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BOOK: Species & System Selection for Sustainable Aquaculture

Edited by PingSun Leung, Cheng-Sheng Lee, Patricia J. O’Bryen:
Wiley-Blackwell, Hoboken, NJ, USA (2007). 528 pages, hardcover, ISBN: 978-0-8138-2691-2

Reviewed by:
Michael H. Schwarz
Adjunct Assistant Professor – Department of Fishery and Wildlife Sciences
Aquaculture Specialist, Virginia Seafood Agricultural Research and Extension Center
102 S. King Street
Hampton, VA 23669 USA


As the global demand for aquacultured products continues to rise, so does the need for social, economic, and environmental sustainability. As this expansion progresses, established species under production are augmented with new and emerging species providing some “perceived” enhanced value. Likewise, both established and new production systems and technologies are continually undergoing a process of review and optimization. Given the ongoing and predicted expansion of global aquaculture, sustainability in all its forms is of paramount concern. This book is a synthesis from review papers presented at a NOAA-funded workshop held in October of 2005. This workshop was organized by the Aquaculture Interchange Program, and held at the Oceanic Institute in Hawaii. The book was published in cooperation with the United States Aquaculture Society. Focusing on socioeconomic perspectives, the book explores the ramifications of selecting both established and emerging aquaculture species, as well as the systems required for their production. The contributing authors and editors provide a breadth of experience and knowledge ranging from research and policy through industrial applications.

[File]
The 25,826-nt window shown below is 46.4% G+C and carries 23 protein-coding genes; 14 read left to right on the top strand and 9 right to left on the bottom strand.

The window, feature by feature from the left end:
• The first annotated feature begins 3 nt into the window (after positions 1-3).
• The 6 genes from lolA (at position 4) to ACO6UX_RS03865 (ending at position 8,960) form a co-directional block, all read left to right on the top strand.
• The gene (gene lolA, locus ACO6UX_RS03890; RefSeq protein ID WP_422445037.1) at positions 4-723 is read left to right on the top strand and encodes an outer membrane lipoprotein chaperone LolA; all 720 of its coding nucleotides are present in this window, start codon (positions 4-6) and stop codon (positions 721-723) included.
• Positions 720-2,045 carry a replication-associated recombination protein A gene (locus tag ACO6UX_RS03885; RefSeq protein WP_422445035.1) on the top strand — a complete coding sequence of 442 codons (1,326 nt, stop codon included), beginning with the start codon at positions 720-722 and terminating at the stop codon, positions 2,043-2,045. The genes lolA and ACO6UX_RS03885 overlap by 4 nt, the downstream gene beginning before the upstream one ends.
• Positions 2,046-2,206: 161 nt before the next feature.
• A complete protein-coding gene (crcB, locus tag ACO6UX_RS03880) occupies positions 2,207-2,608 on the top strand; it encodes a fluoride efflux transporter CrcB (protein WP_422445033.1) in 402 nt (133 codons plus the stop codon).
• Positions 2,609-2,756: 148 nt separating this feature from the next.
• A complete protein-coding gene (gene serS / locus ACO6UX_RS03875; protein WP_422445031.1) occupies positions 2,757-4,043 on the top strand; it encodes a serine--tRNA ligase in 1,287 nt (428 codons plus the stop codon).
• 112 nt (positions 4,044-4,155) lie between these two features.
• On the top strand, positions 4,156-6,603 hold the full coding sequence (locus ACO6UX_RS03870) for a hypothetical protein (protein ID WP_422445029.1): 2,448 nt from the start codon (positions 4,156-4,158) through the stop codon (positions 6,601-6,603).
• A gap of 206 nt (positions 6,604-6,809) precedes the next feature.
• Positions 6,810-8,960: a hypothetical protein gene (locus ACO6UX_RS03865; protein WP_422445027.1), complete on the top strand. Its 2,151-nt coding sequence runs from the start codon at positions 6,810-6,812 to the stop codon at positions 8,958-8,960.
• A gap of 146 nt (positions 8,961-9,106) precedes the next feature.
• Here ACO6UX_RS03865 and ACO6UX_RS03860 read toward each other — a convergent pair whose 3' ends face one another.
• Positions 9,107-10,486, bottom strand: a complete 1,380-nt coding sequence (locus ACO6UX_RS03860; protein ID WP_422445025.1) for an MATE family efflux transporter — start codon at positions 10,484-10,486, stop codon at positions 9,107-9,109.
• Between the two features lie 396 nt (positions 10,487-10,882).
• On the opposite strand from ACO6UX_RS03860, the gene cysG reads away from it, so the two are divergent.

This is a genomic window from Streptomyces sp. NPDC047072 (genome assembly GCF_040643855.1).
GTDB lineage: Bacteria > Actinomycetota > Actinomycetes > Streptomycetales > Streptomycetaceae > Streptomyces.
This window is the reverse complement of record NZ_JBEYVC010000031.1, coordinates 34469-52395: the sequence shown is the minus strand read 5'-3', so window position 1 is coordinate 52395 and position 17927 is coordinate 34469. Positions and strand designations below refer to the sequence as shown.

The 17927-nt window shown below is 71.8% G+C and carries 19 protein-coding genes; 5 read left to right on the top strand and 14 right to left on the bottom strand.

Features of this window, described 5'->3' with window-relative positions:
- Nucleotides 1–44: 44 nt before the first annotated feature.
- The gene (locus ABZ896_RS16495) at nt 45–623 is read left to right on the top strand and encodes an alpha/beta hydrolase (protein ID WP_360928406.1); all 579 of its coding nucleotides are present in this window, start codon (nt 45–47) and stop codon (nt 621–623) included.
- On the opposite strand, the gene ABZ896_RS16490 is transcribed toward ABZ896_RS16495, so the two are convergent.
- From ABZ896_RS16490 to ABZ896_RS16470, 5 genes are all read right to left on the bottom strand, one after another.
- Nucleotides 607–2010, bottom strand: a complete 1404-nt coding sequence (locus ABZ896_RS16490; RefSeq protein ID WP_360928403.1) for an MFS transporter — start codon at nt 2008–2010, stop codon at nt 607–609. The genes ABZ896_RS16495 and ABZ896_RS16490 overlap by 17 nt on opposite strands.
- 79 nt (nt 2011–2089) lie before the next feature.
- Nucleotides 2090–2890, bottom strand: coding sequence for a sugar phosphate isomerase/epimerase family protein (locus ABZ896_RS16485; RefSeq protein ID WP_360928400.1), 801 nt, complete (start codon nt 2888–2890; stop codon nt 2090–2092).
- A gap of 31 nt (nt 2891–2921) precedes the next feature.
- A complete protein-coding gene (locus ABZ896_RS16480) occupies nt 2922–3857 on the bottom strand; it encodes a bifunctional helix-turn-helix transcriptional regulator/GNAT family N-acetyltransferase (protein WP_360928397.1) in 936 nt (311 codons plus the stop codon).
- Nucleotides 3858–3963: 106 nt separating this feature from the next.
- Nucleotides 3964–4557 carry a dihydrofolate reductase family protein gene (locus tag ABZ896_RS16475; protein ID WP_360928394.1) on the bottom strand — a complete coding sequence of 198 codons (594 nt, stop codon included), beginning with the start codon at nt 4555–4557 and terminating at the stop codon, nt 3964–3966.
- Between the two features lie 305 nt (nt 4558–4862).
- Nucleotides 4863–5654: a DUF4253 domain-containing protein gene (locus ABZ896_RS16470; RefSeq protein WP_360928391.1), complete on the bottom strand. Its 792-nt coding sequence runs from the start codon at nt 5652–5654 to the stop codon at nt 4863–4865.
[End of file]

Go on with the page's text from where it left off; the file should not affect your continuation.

The book is divided into three parts: Principles, Practices, and Species-Specific Public Policies for Sustainable Development. Within Principles, sustainability is defined, followed by discussions on enabling regulatory policy, assessment, economic analysis, and farm modeling toward farm feasibility assessment. Practices focuses on examples of successes and failures and reviews relating to species and production system selection in aquaculture from various regions around the world as well as a discussion on the evolution of regulatory policy in the United States towards sustainable aquaculture development. Part 3 provides examples of species-specific public policy that promotes sustainable development around the world, along with several species-specific industry reviews.
Comprehensively, the book does a good job demonstrating differences between commercial production often associated with developed countries, rural production related more to developing countries, and the role of government in the development process. This book is a valuable reference for all stakeholders looking to advance sustainable aquaculture. This includes but is not limited to the production sector, economists, researchers, educators, and policy makers.